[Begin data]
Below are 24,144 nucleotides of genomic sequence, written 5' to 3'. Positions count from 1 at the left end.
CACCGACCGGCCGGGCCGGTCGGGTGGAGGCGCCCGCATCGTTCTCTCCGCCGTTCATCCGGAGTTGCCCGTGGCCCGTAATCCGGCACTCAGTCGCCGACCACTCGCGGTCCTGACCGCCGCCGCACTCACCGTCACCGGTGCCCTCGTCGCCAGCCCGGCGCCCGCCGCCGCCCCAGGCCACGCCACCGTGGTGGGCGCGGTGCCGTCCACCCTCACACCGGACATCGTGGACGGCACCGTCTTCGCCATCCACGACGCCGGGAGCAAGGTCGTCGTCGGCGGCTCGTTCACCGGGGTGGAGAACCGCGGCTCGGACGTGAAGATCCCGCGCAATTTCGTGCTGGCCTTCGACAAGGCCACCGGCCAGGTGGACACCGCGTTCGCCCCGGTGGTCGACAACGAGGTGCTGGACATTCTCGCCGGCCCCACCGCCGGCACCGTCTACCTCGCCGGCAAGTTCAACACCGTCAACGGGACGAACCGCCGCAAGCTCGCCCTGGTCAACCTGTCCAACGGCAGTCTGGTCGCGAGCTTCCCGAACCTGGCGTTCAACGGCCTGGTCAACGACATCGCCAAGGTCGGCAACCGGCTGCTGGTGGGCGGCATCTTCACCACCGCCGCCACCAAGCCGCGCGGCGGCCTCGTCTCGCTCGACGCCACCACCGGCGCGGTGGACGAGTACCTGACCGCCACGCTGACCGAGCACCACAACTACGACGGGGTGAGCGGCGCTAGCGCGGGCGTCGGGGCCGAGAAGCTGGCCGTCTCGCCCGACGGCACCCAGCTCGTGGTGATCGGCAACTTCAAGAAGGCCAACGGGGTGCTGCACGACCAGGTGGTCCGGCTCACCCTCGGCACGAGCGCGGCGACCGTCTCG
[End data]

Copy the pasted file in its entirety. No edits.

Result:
Below are 24,144 nucleotides of genomic sequence, written 5' to 3'. Positions count from 1 at the left end.
CACCGACCGGCCGGGCCGGTCGGGTGGAGGCGCCCGCATCGTTCTCTCCGCCGTTCATCCGGAGTTGCCCGTGGCCCGTAATCCGGCACTCAGTCGCCGACCACTCGCGGTCCTGACCGCCGCCGCACTCACCGTCACCGGTGCCCTCGTCGCCAGCCCGGCGCCCGCCGCCGCCCCAGGCCACGCCACCGTGGTGGGCGCGGTGCCGTCCACCCTCACACCGGACATCGTGGACGGCACCGTCTTCGCCATCCACGACGCCGGGAGCAAGGTCGTCGTCGGCGGCTCGTTCACCGGGGTGGAGAACCGCGGCTCGGACGTGAAGATCCCGCGCAATTTCGTGCTGGCCTTCGACAAGGCCACCGGCCAGGTGGACACCGCGTTCGCCCCGGTGGTCGACAACGAGGTGCTGGACATTCTCGCCGGCCCCACCGCCGGCACCGTCTACCTCGCCGGCAAGTTCAACACCGTCAACGGGACGAACCGCCGCAAGCTCGCCCTGGTCAACCTGTCCAACGGCAGTCTGGTCGCGAGCTTCCCGAACCTGGCGTTCAACGGCCTGGTCAACGACATCGCCAAGGTCGGCAACCGGCTGCTGGTGGGCGGCATCTTCACCACCGCCGCCACCAAGCCGCGCGGCGGCCTCGTCTCGCTCGACGCCACCACCGGCGCGGTGGACGAGTACCTGACCGCCACGCTGACCGAGCACCACAACTACGACGGGGTGAGCGGCGCTAGCGCGGGCGTCGGGGCCGAGAAGCTGGCCGTCTCGCCCGACGGCACCCAGCTCGTGGTGATCGGCAACTTCAAGAAGGCCAACGGGGTGCTGCACGACCAGGTGGTCCGGCTCACCCTCGGCACGAGCGCGGCGACCGTCTCG